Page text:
He has developed a reputation for being one of the Bad Boy daredevils of the sport. In fact, if one did not live on the wild side and take great risks, participation in these sports would not be likely. Throwing your body down a mountain at speeds reaching over 70 miles an hour, zigzagging around flags, fighting with snow melting in the hot sun of Sochi, Russia, and at any moment knowing that you could fly off the marked track and destroy your body and even lose your life takes more than I have. What a way to live! What a race!
One can only imagine the buildup of stress, anxiety, anger, and fear, along with the pressures of the hungry pack of ski racers who want nothing more than to dethrone the old man Bode and to remove him from the medal platform. He said he only desired to make himself proud of his effort.
In his first races he did not do well enough to advance to the medal platform. When he finally won the bronze the NBC reporter pressed him to share how he was feeling about all of this. What resulted was one of the most interesting, honest, vulnerable, and painful moments I have ever seen on T.V. Many who watched the interview felt it was an emotional rape of an athlete who was clearly hurting, an insensitive intrusion into his personal life. Ms Cooper kept pushing for him to talk about the stresses and strains of his life outside the sport. As a Bad Boy there have been a number of female companions with babies born out of wedlock, with custody battles, with marriage and miscarriages, with the death of his younger daredevil brother Chilly this past year. And all of this like a Reality TV show featuring Bode Miller.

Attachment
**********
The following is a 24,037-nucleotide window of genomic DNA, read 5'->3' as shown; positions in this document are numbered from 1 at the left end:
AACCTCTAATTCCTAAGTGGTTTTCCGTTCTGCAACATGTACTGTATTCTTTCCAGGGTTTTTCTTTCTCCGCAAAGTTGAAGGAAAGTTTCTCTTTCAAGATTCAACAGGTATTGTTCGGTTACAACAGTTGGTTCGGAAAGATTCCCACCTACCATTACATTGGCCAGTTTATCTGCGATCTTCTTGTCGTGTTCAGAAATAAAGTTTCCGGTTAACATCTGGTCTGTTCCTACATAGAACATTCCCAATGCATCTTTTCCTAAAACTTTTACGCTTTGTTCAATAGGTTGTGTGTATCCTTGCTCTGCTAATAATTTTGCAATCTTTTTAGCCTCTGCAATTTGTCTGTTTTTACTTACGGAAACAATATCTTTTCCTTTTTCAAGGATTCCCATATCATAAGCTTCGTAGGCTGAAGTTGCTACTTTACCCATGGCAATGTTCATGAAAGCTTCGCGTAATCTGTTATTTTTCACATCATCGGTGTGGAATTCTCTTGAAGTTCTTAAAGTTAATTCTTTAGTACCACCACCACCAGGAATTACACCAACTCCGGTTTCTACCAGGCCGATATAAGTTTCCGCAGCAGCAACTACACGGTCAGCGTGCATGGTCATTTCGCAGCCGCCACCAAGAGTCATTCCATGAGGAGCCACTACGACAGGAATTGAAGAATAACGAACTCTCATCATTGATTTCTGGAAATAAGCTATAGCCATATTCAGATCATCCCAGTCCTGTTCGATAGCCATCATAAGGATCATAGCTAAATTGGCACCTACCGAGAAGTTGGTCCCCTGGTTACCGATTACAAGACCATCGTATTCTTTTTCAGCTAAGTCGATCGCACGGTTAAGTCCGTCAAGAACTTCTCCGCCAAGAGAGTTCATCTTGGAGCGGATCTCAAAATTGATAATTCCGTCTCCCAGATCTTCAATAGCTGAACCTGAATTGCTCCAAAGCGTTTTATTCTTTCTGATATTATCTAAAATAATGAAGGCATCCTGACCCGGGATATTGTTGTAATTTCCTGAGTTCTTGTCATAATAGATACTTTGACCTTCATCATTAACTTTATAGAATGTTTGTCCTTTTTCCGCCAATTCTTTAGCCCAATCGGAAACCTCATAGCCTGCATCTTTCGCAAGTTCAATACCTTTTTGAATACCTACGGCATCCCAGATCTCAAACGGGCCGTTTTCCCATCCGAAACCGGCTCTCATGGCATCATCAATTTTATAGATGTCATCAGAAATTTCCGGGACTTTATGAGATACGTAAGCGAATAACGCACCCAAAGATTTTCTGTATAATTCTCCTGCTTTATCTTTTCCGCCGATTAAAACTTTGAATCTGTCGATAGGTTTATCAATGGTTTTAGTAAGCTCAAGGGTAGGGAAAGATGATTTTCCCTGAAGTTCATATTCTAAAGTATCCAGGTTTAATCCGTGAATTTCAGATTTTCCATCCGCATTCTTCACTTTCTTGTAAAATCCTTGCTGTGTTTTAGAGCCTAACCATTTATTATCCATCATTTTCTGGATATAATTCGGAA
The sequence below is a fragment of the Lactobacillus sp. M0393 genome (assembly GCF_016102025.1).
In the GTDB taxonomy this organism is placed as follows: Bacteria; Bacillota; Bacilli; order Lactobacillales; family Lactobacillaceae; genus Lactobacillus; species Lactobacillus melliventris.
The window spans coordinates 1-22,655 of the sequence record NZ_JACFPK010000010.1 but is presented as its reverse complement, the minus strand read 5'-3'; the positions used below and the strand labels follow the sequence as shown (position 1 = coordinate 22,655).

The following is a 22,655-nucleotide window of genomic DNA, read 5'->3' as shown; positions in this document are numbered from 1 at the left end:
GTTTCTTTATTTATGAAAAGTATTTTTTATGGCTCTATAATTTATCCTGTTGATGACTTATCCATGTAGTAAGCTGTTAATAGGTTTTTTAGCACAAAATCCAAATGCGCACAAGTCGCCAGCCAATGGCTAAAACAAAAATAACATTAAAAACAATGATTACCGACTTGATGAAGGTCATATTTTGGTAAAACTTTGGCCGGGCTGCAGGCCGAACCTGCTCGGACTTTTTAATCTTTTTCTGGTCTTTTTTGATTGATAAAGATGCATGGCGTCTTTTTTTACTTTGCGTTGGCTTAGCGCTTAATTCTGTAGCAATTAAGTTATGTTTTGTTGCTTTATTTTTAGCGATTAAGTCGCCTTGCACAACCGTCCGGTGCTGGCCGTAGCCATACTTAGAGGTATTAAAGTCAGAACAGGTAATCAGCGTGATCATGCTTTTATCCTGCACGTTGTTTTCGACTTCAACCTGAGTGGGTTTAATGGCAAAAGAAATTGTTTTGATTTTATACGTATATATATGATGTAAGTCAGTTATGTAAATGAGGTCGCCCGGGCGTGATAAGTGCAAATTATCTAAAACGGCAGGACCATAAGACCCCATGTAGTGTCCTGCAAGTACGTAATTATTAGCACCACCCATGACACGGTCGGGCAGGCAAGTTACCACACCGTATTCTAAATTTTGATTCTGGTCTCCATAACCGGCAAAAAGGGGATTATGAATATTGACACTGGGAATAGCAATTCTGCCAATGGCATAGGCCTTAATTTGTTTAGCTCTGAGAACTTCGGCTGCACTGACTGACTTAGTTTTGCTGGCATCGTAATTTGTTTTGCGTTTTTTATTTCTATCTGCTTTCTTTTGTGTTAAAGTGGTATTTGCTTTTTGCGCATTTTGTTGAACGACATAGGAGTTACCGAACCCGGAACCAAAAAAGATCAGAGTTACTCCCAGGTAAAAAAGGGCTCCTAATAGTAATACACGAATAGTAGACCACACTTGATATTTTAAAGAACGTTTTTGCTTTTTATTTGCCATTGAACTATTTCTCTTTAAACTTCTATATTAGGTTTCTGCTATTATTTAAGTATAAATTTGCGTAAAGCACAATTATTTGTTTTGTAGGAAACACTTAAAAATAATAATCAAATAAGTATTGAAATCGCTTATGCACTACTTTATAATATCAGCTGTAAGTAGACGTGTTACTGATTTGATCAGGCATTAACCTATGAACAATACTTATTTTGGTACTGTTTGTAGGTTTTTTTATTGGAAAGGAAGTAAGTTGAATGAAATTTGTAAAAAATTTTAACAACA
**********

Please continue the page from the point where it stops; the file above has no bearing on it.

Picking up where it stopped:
The interviewer pressed in upon him and as he tried to speak the tears trickled from his eyes and ran down his cheek. He tried to wipe them away. She finally asked about his standing at the top of the run, looking up into the heavens, and talking with someone. She wanted to know to whom he was speaking. Was he speaking to his deceased brother who had desired to be a member of the Olympic team? Was he crying out for a power greater than himself? Was he hoping for help from the heavens? To whom was he speaking? What was he feeling?
He begin to say that it had been a tough year, but when she asked about his talking to the heavens before launching on his race, the emotional dam burst, he bowed his head weeping while millions around the world were watching. Having lost control of his emotions he moved a few feet away and bent over crying his eyes out. There he bowed with the crowds all around watching this remarkable melt down of a man overwhelmed by the struggles, the defeats, the failures, the competition, the risks, the disappointments, the grief, and the longings to succeed.
He was alone before the world and hardly anyone knew what to do or what to say, but the cameras zeroed in on him. Out of the crowd came his wife Morgan, a beautiful, professional beach volleyball star. She raised him up and held him in her arms. She wiped away his tears and kissed him in his embarrassing emotional display, and comforted him. It was one of the most touching scenes I have ever seen. It went viral on the news.